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Kind of yes. But here is the real answer of how seats are allocated for parliament:

The Equivalating(???) odd numbers method or the fun system for counting votes in Sweden. (translation from Swedish wikipedia entry)
Only parties who achieve at least 4% nationally participate in the distribution of seats in parliament. The exception is for a party which gets 12% in a district which gets to participate in distribution of seats in that district but not anywhere else.

Comparison numbers for the parties are computed. The party with the largest comparison number gets the next seat to be allocated for an election district. The first comparison number for all parties is computed by dividing their respective number of votes by 1.4. After a party has been allocated a seat by having the largest comparison number, a new comparison number for that party is computed by dividing their number of votes by 2*n+1, where n is the number of seats already allocated that party. This process is repeated until all seats in the district have been allocated. The locally fixed seats (the seats allocated to each election district before the election takes place) are allocated to parties according to this model. Then there are some number (39) seats allocated nationally to achieve proportionality. This is also done according to the above method. (Can't find which comparison numbers they start with for this? Do they add up the final comparison numbers for all the districts for each party?) Once these "national proportionality distribution" seats have been allocated to the parties, they are assigned to election districts by using the final comparison numbers from the first local allocation. Except if the party didn't get any seats in a district. Then its comparison number is set to the number of votes gotten, not that number divided by 1.4.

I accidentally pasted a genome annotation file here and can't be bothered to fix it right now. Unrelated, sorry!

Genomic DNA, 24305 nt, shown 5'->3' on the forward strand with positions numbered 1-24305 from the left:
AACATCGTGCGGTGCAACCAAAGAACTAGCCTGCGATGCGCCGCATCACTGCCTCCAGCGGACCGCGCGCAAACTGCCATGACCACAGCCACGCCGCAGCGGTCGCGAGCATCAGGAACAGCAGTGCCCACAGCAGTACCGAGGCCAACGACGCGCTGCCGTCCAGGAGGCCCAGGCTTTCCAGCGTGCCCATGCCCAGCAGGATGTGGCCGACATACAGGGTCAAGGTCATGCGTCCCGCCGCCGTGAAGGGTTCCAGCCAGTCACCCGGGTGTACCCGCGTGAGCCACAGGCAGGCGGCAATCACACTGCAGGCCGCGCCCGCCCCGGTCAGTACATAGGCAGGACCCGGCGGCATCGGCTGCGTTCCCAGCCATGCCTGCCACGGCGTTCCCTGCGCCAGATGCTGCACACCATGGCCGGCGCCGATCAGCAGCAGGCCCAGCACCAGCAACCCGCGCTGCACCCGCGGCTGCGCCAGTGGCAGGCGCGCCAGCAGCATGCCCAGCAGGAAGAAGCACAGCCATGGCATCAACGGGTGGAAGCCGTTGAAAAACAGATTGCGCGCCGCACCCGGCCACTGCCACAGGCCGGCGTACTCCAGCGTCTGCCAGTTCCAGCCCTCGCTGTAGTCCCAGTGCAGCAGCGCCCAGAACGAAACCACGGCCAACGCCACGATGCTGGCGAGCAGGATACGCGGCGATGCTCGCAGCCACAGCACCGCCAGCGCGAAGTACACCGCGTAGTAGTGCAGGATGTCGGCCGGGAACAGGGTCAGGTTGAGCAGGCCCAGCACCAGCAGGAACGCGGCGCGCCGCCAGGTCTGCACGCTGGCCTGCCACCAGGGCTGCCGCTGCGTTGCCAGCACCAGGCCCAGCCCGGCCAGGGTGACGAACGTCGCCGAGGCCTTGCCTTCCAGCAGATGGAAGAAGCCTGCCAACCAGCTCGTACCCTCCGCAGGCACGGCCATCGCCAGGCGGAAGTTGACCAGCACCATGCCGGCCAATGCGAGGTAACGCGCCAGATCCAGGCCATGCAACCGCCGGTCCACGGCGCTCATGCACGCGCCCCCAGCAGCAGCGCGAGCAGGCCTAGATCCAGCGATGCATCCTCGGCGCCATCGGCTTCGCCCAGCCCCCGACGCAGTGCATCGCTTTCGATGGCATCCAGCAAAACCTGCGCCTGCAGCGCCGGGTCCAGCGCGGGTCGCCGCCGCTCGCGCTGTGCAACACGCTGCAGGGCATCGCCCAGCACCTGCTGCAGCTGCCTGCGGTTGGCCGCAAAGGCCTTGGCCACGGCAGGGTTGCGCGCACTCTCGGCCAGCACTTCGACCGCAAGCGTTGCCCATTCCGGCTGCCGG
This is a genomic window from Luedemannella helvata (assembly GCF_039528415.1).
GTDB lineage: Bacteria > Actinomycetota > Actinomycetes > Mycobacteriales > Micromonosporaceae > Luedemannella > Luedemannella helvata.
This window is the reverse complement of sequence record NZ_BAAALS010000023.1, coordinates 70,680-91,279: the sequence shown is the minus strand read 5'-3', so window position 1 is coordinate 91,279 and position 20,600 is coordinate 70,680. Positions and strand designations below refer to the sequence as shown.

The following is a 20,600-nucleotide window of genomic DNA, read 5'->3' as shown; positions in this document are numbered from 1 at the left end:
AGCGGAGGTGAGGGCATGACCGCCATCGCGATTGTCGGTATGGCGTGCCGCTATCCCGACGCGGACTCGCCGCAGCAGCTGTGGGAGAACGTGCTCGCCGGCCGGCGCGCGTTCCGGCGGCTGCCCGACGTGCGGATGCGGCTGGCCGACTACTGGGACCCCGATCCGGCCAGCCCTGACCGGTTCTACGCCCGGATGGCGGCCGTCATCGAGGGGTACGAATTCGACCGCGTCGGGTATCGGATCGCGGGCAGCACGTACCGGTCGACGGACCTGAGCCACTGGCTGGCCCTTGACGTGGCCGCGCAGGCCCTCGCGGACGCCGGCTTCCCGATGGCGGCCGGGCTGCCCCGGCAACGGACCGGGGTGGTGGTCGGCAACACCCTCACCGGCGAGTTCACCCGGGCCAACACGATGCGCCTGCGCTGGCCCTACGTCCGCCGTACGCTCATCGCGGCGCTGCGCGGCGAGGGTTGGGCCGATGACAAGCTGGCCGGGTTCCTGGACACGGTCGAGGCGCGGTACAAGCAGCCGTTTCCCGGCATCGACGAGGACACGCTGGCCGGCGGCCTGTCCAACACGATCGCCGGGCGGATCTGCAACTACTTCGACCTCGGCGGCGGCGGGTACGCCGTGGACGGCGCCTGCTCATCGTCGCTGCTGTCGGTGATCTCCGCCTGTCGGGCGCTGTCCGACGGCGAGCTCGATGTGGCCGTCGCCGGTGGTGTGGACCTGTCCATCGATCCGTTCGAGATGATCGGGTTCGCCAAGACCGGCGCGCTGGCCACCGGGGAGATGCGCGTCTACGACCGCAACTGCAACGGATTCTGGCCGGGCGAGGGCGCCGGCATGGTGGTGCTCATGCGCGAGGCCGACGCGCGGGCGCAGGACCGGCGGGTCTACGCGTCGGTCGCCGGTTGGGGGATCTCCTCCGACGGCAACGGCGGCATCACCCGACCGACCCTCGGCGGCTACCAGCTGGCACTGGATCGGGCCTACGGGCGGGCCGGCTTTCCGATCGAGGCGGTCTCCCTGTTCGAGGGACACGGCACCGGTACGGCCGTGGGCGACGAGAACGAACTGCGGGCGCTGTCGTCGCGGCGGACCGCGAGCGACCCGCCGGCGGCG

by someone (s0me1smail(a)gmail(d)com) on Wed Sep 6th, 2006 at 06:07:37 AM EST
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